We all love a great Perez-Hilton-infused celebrity scandal, and who has drawn more fire recently than John Mayer? Mayer’s extremely relaxed and a little bit too revealing Playboy article sparked controversy across the nation.
His “stupid mouth” definitely got him in trouble in the multi-page article, where he kisses and tells about intimate relationships with America’s sweethearts Jennifer Anniston and Jessica Simpson. Also in the article, Mayer peppers in some racism when he uses the N-word and calls one of his body parts a “white supremacist,” which drew fire from the media, Twitter and some African American groups.
A dedicated Mayer fan, I read the article and wasn’t really phased by his comments. I’ve seen his aimless rants in interviews since I fell for him back in 9th grade, and I know when he’s had a little too much scotch to censor himself.
“What’s a boy to do?” An obsessive tweeter, Mayer takes control of the situation and apologizes—in 140 characters, give or take a few. It was easy for me to forgive him when I opened Tweetie and found a heartfelt apology from @johncmayer:
He’s not alone.
Celebs are using Twitter to issue mass apologies to the audience who matters most: dedicated fans. When Lady Gaga was forced to cancel an Indiana show in January, she took to her Twitter page to explain and apologize. After Cincinnati Bengals linebacker Rey Maualuga was arrested on DUI charges, he vowed to regain the trust of his followers and fans in a few short tweets with a few exclamation points.
During a crisis, we can’t always wait for a press conference or a press release to hit the media gatekeeper’s inbox. Twitter provides a quick and easy platform to address problems in real time.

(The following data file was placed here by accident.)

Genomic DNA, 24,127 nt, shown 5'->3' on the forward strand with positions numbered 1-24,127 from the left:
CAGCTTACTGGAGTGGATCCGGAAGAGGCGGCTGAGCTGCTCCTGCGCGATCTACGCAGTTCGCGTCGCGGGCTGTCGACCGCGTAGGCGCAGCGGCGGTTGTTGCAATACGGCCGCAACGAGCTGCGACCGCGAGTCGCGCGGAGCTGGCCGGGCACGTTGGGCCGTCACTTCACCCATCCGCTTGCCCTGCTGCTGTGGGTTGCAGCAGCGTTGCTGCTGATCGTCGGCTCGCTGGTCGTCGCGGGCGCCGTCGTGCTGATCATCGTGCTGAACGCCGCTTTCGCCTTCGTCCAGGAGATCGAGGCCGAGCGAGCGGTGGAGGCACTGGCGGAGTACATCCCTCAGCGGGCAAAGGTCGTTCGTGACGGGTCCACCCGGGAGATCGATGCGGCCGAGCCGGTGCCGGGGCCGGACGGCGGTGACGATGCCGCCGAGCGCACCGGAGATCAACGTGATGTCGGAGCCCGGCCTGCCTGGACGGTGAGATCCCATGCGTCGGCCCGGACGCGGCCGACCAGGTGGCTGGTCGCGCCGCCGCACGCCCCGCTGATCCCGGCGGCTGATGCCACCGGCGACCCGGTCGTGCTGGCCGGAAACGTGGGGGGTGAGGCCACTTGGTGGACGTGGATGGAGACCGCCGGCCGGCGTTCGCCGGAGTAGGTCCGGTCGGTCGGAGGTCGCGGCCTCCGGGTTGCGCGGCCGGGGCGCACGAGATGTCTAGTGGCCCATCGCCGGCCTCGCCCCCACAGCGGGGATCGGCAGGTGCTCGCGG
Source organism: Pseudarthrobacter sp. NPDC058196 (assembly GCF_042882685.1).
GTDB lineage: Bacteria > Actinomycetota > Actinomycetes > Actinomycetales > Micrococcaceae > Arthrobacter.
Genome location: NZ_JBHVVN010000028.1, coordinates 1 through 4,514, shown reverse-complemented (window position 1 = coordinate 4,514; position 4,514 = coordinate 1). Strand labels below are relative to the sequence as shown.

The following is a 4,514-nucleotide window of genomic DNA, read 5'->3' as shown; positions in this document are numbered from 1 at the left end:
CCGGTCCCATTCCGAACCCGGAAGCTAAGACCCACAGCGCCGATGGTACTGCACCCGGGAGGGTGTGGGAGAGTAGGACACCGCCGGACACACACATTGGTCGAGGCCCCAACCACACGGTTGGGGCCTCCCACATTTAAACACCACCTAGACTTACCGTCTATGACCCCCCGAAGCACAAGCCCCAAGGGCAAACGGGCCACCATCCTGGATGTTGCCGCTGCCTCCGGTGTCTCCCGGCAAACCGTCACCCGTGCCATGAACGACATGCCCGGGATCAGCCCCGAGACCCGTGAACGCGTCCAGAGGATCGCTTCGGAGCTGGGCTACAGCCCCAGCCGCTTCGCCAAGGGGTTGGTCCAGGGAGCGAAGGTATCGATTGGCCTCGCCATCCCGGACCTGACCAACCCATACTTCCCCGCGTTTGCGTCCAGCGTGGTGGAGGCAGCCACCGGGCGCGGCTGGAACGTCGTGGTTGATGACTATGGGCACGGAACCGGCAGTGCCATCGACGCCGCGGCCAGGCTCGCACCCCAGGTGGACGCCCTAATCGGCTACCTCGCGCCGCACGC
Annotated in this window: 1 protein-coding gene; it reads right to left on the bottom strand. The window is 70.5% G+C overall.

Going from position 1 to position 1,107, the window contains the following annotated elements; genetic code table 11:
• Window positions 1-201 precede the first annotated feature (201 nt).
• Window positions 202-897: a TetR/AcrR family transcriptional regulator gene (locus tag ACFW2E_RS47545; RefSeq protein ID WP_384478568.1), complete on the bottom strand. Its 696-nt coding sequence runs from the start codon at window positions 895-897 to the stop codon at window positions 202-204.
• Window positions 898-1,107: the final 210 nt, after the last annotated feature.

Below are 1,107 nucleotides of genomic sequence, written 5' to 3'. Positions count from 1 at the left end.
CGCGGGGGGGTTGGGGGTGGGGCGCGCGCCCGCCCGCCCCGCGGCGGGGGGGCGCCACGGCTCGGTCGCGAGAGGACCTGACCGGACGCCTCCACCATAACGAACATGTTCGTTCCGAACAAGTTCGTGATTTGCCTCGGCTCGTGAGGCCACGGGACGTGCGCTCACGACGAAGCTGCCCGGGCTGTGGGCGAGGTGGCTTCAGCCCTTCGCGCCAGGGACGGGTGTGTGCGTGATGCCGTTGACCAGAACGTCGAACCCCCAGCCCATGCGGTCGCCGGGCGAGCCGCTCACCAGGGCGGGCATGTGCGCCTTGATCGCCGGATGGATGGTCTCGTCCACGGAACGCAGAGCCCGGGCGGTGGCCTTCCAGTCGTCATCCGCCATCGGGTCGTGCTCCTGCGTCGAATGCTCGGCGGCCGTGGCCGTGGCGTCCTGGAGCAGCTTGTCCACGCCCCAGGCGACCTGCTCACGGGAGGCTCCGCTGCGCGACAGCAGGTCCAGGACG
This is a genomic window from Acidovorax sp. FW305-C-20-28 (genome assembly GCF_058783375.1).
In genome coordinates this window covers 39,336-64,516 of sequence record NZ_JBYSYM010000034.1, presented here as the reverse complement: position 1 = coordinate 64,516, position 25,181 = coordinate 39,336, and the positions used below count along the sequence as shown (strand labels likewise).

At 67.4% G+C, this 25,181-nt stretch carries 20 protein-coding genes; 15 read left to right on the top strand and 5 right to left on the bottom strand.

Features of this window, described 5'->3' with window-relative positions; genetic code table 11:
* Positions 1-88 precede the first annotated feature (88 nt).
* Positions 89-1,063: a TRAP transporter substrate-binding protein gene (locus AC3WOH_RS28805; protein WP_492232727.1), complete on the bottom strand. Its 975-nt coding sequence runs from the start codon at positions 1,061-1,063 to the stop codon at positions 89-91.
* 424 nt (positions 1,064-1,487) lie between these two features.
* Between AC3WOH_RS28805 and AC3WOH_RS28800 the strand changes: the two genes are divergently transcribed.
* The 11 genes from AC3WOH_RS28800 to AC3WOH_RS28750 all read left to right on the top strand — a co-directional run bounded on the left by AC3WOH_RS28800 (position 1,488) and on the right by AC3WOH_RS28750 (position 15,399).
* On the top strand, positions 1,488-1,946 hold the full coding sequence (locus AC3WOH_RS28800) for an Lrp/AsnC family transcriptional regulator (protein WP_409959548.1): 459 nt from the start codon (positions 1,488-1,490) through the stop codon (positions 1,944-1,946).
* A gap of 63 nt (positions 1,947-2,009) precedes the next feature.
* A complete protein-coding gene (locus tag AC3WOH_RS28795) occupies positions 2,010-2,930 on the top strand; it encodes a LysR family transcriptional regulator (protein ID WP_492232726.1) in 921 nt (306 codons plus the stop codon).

In 140 characters or less, Mayer, Gaga and Maualuga made to-the-point, sincere apologies; sometimes even press conferences don’t clear things up in such a neat package (insert Tiger Woods reference here).
Celebrities aren’t the only ones using Twitter for crisis communication; large corporations have already taken advantage of Twitter to communicate with an unhappy public. SeaWorld, Southwest Airlines and Comcast use Twitter every day to manage crisis communication while building relationships.
After trainer Dawn Brancheau was killed by a killer whale last week, SeaWorld Parks and Entertainment quickly responded on its Twitter page: “It is with great sadness that we mourn the loss of a member of the SeaWorld family. Thank you for your thoughts during this difficult time.” Over the last few days, @SeaWorld_Parks temporarily ceased updating its Shamu account and posted links to its blog and company statements about the incident. The company also replies to followers who offer condolences and answers some questions.
Southwest Airlines and Comcast use Twitter every day to manage crises. After the Kevin Smith incident, @SouthwestAir communicated with Smith directly through Twitter and posted the conversation to its blog, showing the public exactly how much the company wanted to resolve the problem. Comcast’s team of tweeters monitor negative content generated on Twitter about the company. Minutes after I tweeted about my less-than-perfect Comcast service, @ComcastBill quickly responded and had my problem fixed in a few hours or less. I then, of course, tweeted about my positive experience, and Comcast turned a mini-crisis into free, positive PR.
In PR, I’m constantly learning about the importance of social media for personal branding, creating relationships, etc. Why not include crisis communication? As Twitter becomes more widely accepted by the general public, a trend is developing towards shooting out a quick tweet to calm rough waters before a press conference or press release can push away the storm.
by Allison Cook